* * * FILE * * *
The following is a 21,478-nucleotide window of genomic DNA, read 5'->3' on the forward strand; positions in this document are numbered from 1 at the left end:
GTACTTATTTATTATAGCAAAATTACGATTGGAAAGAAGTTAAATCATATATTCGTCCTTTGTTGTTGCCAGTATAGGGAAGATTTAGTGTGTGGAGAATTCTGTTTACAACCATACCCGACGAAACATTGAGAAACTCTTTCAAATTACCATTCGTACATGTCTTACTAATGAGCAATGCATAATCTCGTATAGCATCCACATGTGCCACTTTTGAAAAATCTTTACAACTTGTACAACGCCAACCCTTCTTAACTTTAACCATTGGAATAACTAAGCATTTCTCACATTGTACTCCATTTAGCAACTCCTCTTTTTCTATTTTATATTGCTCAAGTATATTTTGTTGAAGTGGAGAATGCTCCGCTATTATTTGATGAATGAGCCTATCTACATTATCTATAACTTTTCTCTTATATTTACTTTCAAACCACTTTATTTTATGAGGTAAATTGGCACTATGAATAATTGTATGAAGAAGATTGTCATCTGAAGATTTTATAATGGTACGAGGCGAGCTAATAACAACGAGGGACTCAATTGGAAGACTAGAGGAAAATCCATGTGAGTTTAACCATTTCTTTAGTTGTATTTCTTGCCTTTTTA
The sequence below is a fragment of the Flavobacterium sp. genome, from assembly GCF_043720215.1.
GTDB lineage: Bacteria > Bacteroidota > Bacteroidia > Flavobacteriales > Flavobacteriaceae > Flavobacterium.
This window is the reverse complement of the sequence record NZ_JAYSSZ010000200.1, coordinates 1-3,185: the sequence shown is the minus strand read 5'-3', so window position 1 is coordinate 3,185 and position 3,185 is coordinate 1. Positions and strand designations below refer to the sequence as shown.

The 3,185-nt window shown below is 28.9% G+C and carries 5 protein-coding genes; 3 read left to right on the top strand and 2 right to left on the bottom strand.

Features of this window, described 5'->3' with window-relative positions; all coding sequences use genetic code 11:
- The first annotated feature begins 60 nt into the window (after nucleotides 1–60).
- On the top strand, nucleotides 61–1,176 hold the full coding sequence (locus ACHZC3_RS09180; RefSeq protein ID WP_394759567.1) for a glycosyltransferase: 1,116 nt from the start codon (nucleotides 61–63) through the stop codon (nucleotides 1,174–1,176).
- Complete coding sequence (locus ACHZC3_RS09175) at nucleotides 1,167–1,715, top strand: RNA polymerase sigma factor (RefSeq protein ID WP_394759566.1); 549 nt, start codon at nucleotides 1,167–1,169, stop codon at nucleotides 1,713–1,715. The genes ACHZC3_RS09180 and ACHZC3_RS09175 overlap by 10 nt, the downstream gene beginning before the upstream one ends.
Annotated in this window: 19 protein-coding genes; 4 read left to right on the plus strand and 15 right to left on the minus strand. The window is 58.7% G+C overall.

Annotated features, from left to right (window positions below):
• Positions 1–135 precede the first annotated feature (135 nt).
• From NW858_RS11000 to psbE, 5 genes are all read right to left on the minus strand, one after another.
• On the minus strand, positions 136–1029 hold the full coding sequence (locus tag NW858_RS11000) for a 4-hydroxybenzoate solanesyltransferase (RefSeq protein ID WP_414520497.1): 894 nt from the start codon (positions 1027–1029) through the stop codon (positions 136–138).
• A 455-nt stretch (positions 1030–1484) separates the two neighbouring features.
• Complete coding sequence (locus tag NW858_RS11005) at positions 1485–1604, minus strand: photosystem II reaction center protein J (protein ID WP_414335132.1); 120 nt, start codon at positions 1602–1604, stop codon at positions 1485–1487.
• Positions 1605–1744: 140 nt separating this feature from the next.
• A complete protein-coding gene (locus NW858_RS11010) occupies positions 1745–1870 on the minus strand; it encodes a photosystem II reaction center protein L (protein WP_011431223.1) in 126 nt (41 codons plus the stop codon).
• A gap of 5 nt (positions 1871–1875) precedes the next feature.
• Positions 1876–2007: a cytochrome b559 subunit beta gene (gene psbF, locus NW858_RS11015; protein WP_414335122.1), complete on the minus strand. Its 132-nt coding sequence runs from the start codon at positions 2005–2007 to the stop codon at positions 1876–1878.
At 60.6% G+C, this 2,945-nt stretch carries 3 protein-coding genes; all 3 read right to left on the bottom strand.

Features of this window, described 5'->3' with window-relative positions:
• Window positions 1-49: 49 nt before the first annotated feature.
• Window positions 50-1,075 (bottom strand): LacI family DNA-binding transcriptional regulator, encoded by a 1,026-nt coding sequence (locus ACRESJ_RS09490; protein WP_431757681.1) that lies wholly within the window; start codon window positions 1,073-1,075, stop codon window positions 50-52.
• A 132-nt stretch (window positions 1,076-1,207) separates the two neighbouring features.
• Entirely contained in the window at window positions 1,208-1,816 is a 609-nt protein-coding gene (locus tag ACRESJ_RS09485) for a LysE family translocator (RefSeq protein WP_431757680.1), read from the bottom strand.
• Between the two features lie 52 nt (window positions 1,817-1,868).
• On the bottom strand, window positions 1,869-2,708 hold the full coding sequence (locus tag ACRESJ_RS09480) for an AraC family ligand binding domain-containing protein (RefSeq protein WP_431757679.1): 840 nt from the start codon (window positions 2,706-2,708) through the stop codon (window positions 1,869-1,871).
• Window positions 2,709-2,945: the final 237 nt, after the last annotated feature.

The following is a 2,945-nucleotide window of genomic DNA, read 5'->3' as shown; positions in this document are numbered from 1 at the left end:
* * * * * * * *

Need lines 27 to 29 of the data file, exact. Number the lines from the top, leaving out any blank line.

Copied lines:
• Entirely contained in the window at window positions 1,208-1,816 is a 609-nt protein-coding gene (locus tag ACRESJ_RS09485) for a LysE family translocator (RefSeq protein WP_431757680.1), read from the bottom strand.
• Between the two features lie 52 nt (window positions 1,817-1,868).
• On the bottom strand, window positions 1,869-2,708 hold the full coding sequence (locus tag ACRESJ_RS09480) for an AraC family ligand binding domain-containing protein (RefSeq protein WP_431757679.1): 840 nt from the start codon (window positions 2,706-2,708) through the stop codon (window positions 1,869-1,871).